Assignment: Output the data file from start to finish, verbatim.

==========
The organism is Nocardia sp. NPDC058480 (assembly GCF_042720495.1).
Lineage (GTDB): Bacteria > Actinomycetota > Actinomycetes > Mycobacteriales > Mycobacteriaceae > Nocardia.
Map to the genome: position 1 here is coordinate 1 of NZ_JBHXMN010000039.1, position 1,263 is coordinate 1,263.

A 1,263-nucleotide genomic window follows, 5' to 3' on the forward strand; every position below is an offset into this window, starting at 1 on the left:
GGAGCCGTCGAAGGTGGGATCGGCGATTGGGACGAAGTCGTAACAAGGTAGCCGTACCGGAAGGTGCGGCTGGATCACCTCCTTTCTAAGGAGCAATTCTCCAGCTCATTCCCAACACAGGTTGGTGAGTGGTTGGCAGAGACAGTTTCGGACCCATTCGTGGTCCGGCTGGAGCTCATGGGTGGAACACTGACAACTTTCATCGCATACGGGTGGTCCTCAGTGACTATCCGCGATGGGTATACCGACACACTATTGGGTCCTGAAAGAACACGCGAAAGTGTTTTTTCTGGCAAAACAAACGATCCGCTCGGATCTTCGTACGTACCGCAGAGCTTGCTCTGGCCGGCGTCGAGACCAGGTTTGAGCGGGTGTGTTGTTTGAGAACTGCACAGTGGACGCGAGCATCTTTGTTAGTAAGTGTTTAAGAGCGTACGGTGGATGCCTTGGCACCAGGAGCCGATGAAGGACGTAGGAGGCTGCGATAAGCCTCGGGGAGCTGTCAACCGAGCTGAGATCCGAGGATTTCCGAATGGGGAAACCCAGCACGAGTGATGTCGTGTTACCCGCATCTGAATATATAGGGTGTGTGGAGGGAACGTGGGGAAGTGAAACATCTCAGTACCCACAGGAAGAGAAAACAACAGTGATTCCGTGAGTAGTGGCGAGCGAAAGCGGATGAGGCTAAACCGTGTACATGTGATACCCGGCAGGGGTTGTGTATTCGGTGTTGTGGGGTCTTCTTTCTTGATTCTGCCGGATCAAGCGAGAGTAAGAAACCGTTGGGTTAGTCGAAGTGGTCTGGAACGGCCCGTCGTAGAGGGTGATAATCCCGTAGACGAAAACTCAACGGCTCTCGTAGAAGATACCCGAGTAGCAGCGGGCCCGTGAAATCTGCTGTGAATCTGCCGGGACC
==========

The organism is Nocardia sp. NPDC058480 (assembly GCF_042720495.1).
Lineage (GTDB): Bacteria > Actinomycetota > Actinomycetes > Mycobacteriales > Mycobacteriaceae > Nocardia.
Map to the genome: position 1 here is coordinate 1 of NZ_JBHXMN010000039.1, position 1,263 is coordinate 1,263.

A 1,263-nucleotide genomic window follows, 5' to 3' on the forward strand; every position below is an offset into this window, starting at 1 on the left:
GGAGCCGTCGAAGGTGGGATCGGCGATTGGGACGAAGTCGTAACAAGGTAGCCGTACCGGAAGGTGCGGCTGGATCACCTCCTTTCTAAGGAGCAATTCTCCAGCTCATTCCCAACACAGGTTGGTGAGTGGTTGGCAGAGACAGTTTCGGACCCATTCGTGGTCCGGCTGGAGCTCATGGGTGGAACACTGACAACTTTCATCGCATACGGGTGGTCCTCAGTGACTATCCGCGATGGGTATACCGACACACTATTGGGTCCTGAAAGAACACGCGAAAGTGTTTTTTCTGGCAAAACAAACGATCCGCTCGGATCTTCGTACGTACCGCAGAGCTTGCTCTGGCCGGCGTCGAGACCAGGTTTGAGCGGGTGTGTTGTTTGAGAACTGCACAGTGGACGCGAGCATCTTTGTTAGTAAGTGTTTAAGAGCGTACGGTGGATGCCTTGGCACCAGGAGCCGATGAAGGACGTAGGAGGCTGCGATAAGCCTCGGGGAGCTGTCAACCGAGCTGAGATCCGAGGATTTCCGAATGGGGAAACCCAGCACGAGTGATGTCGTGTTACCCGCATCTGAATATATAGGGTGTGTGGAGGGAACGTGGGGAAGTGAAACATCTCAGTACCCACAGGAAGAGAAAACAACAGTGATTCCGTGAGTAGTGGCGAGCGAAAGCGGATGAGGCTAAACCGTGTACATGTGATACCCGGCAGGGGTTGTGTATTCGGTGTTGTGGGGTCTTCTTTCTTGATTCTGCCGGATCAAGCGAGAGTAAGAAACCGTTGGGTTAGTCGAAGTGGTCTGGAACGGCCCGTCGTAGAGGGTGATAATCCCGTAGACGAAAACTCAACGGCTCTCGTAGAAGATACCCGAGTAGCAGCGGGCCCGTGAAATCTGCTGTGAATCTGCCGGGACC